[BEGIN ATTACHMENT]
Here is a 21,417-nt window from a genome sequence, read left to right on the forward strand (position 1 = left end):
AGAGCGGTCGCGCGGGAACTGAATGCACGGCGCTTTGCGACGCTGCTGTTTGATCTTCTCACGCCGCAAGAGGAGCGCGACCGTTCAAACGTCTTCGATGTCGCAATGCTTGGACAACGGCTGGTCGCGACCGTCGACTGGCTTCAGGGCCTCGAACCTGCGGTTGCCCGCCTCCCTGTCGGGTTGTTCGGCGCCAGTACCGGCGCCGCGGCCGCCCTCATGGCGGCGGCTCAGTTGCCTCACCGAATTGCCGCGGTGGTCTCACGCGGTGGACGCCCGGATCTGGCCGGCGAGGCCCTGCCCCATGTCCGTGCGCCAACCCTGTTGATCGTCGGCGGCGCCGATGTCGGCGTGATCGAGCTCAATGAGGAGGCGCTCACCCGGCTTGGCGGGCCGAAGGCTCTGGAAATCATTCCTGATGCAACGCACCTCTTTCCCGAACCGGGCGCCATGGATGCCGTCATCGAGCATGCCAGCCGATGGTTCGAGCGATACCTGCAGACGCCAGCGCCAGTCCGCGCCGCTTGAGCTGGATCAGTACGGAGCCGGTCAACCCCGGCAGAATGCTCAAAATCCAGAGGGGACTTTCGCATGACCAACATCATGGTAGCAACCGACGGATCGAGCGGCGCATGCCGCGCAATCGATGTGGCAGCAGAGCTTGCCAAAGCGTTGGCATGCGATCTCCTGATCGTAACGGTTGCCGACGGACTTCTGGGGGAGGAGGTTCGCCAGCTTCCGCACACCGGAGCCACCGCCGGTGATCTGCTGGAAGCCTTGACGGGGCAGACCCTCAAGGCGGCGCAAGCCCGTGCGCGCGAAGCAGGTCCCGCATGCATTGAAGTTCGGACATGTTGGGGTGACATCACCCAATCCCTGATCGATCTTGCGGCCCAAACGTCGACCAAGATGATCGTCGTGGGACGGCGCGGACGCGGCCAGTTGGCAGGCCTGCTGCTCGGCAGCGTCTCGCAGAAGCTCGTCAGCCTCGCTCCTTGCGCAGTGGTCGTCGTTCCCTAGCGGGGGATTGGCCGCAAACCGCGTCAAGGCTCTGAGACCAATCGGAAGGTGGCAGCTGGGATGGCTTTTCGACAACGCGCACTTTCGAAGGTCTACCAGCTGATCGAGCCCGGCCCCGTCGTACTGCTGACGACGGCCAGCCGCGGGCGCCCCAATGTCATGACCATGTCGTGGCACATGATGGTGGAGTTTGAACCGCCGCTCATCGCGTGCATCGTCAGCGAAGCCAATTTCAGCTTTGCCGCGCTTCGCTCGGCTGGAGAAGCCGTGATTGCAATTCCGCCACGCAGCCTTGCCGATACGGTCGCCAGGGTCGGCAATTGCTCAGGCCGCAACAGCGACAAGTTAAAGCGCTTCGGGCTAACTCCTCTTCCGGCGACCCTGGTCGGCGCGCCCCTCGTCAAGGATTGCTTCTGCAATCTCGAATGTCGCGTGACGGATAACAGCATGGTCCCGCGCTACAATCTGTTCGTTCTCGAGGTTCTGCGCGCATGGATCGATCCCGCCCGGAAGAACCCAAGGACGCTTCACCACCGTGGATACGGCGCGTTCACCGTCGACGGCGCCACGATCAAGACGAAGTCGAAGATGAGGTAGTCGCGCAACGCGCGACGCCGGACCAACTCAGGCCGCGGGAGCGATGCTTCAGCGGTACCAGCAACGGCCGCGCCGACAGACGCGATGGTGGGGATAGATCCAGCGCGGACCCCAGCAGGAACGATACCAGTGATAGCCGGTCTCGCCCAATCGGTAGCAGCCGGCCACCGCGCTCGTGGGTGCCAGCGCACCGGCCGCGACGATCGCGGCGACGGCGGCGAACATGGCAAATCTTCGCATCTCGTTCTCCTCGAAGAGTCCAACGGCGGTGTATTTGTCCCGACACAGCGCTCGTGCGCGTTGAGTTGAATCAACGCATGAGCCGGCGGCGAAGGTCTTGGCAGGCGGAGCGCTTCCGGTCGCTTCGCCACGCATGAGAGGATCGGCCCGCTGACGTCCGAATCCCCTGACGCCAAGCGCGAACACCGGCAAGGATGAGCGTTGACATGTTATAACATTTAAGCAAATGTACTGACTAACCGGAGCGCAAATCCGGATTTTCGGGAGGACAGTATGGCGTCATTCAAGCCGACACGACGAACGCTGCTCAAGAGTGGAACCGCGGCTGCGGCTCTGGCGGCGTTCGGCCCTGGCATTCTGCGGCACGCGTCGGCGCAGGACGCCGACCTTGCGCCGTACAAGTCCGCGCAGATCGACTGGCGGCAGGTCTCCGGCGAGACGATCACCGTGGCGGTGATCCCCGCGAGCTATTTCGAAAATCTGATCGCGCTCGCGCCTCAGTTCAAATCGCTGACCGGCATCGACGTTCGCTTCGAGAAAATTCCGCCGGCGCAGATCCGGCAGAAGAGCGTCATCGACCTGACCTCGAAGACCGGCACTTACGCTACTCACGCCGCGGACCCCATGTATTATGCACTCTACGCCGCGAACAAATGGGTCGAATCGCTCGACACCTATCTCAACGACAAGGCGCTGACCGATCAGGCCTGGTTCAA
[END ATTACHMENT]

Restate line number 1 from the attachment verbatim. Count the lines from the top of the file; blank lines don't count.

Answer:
Here is a 21,417-nt window from a genome sequence, read left to right on the forward strand (position 1 = left end):